Another political writer, Bert Tyler-Moore, who co-created television’s The Windsors and helps script the new Spitting Image series, is up in Edinburgh with What the Heart Wants, his show about the damaged reputations of Woody Allen and Frank Sinatra. He believes a taste for harsh political humour will return. “People keep asking how you mock these people. Well, on Spitting Image we hang them with the rope they have given us. We basically just point a finger at them.”

Tyler-Moore’s own preference, he said, is for satirical drama, like his work on the royal soap opera parody, The Windsors. “We would slip in facts like just how much they got paid on the civil list. This meant our show could be enjoyed by both monarchists and republicans. Straight political stand-up can be boring. There is nothing worse than an angry comedian shouting at you, pointing out the blindingly obvious.”

Ardent fans of party politics will already have bought tickets for Forde’s stand-up show, Clowns to the Left of me, Jokers to the Right, as well as for commentator Ayesha Hazarika, or for Michael Spicer and more of his popular antics in The Room Next Door. But Nish Kumar, who will perform in Edinburgh at the end of the festival, fears there are signs of “political fatigue” among performers and audiences. “People should be staying furious, but my worry is that they have been beaten into submission,” he said.

Nish Kumar
Nish Kumar: ‘People should be staying furious but my worry is that they have been beaten into submission.’ Photograph: Tristram Kenton/The Guardian

The cure for political fatigue is to speak from personal experience, according to Tom Mayhew. On the fringe to perform his solo show, Trash Rich, and host a benefit gig for the national poverty charity Turn2us, Mayhew will focus on the impact of Britain’s economic problems.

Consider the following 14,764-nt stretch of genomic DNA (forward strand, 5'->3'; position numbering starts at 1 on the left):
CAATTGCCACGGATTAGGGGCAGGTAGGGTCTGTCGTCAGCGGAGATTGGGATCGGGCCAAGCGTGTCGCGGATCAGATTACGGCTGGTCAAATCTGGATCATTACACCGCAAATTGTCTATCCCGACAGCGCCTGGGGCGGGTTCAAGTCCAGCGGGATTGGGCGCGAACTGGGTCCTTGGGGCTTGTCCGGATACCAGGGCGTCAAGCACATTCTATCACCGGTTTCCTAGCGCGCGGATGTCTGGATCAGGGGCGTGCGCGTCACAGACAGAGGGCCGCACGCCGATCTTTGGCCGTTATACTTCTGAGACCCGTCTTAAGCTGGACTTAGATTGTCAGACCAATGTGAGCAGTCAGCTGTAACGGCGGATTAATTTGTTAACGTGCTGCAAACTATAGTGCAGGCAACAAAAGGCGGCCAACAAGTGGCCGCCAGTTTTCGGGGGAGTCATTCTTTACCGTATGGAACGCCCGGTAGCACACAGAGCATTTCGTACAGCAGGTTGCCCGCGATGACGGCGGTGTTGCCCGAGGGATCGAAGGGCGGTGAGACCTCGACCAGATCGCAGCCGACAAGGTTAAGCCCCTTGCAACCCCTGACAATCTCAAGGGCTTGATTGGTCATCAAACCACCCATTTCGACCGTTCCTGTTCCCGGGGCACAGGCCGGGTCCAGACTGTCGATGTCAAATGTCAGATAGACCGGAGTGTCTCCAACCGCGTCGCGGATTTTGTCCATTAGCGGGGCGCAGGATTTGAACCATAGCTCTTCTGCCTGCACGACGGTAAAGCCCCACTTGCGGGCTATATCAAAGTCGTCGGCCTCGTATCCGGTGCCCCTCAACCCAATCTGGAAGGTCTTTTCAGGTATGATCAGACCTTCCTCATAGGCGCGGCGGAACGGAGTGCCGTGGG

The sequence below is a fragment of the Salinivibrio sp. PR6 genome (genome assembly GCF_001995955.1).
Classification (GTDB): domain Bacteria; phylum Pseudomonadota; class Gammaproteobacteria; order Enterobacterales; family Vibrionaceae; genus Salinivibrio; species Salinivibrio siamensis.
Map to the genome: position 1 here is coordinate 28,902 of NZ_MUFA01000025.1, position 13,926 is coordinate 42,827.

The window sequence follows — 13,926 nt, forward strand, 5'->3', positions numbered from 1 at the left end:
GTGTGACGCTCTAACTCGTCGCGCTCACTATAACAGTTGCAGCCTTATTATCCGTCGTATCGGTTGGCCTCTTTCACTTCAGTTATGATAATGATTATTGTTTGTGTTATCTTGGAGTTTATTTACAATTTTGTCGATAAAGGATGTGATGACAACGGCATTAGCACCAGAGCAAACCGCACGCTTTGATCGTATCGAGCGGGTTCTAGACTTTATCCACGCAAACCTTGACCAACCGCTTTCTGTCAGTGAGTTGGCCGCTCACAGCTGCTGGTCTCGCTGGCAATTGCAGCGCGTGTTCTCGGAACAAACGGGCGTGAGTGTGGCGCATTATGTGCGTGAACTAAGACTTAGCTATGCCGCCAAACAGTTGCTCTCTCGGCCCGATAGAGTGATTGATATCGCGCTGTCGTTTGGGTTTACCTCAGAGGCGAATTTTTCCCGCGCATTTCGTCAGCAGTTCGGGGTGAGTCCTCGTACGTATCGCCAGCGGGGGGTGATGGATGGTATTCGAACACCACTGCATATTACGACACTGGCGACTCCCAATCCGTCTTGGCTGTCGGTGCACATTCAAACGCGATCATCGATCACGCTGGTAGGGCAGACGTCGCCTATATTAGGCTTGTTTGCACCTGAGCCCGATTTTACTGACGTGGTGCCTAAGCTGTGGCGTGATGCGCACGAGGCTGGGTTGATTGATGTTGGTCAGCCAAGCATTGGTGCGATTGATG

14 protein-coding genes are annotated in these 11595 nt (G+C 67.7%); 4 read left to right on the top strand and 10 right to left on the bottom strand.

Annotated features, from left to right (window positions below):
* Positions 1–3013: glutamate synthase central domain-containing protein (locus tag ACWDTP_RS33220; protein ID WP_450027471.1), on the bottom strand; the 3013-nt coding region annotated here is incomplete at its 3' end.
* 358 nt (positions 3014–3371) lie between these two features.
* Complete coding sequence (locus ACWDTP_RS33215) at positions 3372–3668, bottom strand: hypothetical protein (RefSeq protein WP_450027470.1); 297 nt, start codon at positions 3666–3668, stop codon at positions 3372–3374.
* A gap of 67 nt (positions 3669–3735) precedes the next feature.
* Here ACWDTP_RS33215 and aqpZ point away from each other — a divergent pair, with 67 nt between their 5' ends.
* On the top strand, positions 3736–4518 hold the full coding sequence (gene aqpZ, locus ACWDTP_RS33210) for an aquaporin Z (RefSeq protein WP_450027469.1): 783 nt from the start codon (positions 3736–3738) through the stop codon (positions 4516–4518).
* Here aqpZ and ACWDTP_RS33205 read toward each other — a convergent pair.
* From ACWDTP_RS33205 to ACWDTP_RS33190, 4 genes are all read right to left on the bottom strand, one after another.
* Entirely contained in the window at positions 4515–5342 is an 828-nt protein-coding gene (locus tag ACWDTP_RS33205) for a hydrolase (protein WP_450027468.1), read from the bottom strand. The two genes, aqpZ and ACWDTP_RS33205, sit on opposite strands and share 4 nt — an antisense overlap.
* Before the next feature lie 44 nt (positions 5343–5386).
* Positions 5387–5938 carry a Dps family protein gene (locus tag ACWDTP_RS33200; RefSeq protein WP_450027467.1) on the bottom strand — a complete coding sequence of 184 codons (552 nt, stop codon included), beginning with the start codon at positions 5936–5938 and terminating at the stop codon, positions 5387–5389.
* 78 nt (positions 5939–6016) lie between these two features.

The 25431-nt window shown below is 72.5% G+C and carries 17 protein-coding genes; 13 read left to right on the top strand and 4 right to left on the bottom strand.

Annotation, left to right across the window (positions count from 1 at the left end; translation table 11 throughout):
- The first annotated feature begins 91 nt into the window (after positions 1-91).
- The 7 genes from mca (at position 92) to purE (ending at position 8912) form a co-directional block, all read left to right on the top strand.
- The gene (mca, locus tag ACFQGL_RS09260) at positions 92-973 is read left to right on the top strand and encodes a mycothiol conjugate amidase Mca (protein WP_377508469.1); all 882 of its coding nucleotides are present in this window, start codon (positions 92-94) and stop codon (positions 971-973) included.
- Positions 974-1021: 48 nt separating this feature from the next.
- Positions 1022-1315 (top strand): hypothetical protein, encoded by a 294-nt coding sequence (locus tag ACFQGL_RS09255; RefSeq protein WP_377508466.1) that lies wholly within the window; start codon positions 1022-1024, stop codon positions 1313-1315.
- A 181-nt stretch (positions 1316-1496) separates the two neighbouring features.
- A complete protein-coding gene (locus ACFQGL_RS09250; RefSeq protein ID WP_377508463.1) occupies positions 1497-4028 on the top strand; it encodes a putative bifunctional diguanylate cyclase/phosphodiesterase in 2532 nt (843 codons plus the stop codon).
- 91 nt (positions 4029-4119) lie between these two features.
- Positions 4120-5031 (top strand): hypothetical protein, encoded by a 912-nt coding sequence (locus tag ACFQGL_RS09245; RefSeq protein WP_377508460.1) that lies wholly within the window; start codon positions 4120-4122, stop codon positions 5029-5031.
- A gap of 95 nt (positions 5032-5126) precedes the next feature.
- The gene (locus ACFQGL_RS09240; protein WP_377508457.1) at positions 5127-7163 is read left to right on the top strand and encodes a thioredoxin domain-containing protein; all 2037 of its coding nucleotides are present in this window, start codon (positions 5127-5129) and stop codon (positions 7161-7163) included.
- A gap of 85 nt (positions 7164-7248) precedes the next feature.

“This is a bloody odd time, it’s true, but it is definitely possible to make it entertaining,” he said. “Especially if you are not someone who has only read about these issues. When I watched those older political comedians, such as Ben Elton, I wouldn’t enjoy them as much as people who were talking about real-life stuff.”

Mayhew, 30, who is best known for the BBC Radio 4 series Tom Mayhew is Benefit Scum, said that, for him, the “the cost of living crisis is real”. “I am going through it, and my parents and my siblings are going through it. At the end of my Edinburgh set I say that my nephews have free school meals, and I realise it may be the first time some of the audience have come across someone with family like that.”

The Kenyan-born British comedian Njambi McGrath, performing at the Pleasance, argues that deep political turmoil will still fuel good comedy. Rishi Sunak’s suggestion that unpatriotic rhetoric should be policed can only throw another log on the fire, she believes.

“The more severe a government, the more hilarious satire becomes. It can only thrive inside rooms away from the interfering hands of government,” he said. “After all, banning comedy simply rubber stamps the ridicule. Banning satire is the last door from democracy and first into autocracy.”

This article was amended on 7 August 2022 to correct some personal information.